Keeping your teeth intact for a lifetime is completely possible in just a few minutes a day for most people. Professional cleanings and exams with your dentist and team will help you understand how to prevent problems. Besides trauma (wear your seat-belt and athletic mouthguard!) the three main causes of damage to teeth and ultimately to tooth loss are:
1) Periodontal (gum) disease. Caused by bacteria.
2) Tooth decay (cavities) Caused by bacteria.
3) Bruxism (tooth wear from rubbing top and bottom teeth together, day or night). Multi-factorial, almost nothing to do with bacteria or oral hygiene.
The first two affect teeth in months or years, while tooth wear takes years or decades to cause damage. If your dentist and team determine you are susceptible to gum disease or cavities, it is essential to understand how to care for your teeth on a daily basis. Here is a bare bones explanation of how to prevent 90% of the problems that occur from bacteria:
At least once in a 24 hour period, completely remove the colony of bacteria known as "plaque" from the teeth with a toothbrush, preferably electric, and something to clean between the teeth, preferably floss. Plaque is the slimy film that builds up on human teeth in 18-48 hours. Most people will feel it on the outside of the teeth with their tongue or lips if they've been unable to perform dental hygiene for whatever reason. Some will need to supplement these minimal measures with fluoride application, over the counter or prescription rinses, interdental brushes and other handy gadgets, and possibly in-office treatments. Regular checkups should always include assessment of the effectiveness of your efforts as well as effective and supportive coaching in how to perform proper oral hygiene.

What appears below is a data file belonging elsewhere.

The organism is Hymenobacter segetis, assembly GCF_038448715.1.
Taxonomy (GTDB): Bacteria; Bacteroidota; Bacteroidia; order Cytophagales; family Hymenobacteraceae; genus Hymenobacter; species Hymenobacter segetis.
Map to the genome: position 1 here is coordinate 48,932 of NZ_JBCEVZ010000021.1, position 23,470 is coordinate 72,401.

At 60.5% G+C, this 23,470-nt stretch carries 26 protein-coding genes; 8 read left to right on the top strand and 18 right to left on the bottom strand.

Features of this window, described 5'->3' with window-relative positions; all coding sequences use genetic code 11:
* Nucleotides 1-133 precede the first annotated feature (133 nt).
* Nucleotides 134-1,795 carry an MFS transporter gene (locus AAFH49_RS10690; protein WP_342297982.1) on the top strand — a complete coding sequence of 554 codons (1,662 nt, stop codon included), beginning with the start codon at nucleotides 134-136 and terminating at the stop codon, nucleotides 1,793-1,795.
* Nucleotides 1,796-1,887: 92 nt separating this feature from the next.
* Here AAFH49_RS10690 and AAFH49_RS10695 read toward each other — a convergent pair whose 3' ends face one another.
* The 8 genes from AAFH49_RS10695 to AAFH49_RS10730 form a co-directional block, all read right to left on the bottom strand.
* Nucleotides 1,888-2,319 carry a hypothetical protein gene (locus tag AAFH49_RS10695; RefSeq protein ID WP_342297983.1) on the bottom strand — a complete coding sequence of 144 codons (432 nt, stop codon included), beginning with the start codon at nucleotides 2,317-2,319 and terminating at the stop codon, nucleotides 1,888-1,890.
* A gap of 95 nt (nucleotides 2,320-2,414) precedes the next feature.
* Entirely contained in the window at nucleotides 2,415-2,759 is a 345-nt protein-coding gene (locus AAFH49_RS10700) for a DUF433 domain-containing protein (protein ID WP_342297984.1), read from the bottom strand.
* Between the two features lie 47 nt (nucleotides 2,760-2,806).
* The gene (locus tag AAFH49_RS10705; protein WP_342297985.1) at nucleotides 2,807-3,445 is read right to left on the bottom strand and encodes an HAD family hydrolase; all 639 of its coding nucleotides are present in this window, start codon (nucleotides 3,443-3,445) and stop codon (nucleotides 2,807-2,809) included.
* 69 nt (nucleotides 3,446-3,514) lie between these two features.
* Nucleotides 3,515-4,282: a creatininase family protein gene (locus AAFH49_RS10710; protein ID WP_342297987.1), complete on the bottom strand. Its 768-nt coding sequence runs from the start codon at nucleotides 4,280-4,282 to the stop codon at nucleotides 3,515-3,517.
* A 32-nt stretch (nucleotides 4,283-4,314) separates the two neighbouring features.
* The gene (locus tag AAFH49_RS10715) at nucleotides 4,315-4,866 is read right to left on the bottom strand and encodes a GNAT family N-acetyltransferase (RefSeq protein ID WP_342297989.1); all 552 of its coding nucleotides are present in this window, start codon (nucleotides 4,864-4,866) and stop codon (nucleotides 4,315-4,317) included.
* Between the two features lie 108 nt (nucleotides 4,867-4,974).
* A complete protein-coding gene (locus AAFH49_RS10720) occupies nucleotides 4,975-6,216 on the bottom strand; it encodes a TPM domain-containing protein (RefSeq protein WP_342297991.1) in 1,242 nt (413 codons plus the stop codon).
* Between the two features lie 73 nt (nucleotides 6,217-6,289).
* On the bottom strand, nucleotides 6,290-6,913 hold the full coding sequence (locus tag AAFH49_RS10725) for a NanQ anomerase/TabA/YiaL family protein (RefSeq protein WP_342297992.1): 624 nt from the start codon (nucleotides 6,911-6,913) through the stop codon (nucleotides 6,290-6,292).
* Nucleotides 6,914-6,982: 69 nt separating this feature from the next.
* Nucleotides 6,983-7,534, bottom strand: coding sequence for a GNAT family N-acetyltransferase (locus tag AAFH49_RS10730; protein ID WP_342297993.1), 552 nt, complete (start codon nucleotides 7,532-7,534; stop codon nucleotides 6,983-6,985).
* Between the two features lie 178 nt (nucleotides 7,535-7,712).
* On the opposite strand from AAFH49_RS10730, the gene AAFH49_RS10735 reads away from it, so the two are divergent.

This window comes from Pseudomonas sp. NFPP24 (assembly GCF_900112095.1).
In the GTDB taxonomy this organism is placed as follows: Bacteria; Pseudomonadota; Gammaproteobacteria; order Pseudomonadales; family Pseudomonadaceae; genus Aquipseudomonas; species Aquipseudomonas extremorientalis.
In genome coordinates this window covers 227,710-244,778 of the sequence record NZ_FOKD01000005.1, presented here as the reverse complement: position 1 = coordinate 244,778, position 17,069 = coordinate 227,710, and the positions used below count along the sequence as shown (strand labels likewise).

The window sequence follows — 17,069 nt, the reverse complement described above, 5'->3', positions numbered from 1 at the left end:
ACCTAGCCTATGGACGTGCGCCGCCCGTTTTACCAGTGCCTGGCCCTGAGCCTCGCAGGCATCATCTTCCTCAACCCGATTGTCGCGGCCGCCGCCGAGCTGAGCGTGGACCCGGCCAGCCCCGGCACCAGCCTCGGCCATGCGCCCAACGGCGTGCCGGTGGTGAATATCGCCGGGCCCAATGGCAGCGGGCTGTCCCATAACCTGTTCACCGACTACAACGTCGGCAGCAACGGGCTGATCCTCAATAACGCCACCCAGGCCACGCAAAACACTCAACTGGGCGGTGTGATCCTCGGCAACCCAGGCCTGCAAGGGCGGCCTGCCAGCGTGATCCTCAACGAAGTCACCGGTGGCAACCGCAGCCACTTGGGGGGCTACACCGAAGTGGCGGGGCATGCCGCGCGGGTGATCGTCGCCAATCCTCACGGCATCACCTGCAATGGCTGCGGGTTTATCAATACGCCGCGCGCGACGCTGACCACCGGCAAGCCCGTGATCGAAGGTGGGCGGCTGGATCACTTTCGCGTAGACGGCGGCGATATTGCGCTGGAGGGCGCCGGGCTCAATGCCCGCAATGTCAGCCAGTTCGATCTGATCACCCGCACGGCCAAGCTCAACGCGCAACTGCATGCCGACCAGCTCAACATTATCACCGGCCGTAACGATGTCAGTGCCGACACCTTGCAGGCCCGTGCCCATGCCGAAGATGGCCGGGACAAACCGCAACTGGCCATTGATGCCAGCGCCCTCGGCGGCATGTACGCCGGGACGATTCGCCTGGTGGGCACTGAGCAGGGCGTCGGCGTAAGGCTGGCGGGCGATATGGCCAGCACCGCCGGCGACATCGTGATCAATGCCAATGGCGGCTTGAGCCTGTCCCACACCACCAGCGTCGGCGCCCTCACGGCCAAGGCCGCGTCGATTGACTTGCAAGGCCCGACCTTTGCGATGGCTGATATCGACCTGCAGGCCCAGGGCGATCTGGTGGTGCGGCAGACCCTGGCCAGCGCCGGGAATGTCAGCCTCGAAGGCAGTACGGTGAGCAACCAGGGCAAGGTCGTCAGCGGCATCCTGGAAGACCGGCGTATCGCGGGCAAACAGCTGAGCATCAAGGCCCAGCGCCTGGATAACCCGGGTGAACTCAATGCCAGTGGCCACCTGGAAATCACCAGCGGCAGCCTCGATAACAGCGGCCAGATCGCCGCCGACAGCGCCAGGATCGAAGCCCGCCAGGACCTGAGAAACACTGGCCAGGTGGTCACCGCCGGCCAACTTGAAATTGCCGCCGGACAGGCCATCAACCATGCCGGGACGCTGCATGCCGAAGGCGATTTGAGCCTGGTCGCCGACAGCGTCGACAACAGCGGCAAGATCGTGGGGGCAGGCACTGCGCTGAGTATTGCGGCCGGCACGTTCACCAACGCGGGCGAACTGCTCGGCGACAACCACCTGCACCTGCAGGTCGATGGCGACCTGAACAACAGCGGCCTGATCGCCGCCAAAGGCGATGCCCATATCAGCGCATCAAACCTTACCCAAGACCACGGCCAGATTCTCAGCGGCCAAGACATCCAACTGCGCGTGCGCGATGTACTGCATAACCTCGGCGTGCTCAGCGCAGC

Proper Brushing Techniques
Brushing should be done for 30 seconds prior to flossing to knock out large food particles. Rinse, then floss as discussed in the video and below. Then brush along the gumline, preferably with an electric toothbrush, for 2-4 minutes, paying special attention to the cheek side of the upper molars and the tongue side of the lower teeth and any other place your dental team has identified for you.
Don't Forget That Floss!
Flossing is more important for many people than daily brushing. Of course, most people brush regularly without much prodding or external inspiration. Flossing is different, because it's hard to feel the slimy film between the back teeth and therefore needs to be taught in a different way. It's important to manipulate the floss properly and to use the right type of floss (floss with friction like woven or string floss, not plastic floss) with enough friction that you can get your teeth "squeaky clean" just like the brushing areas.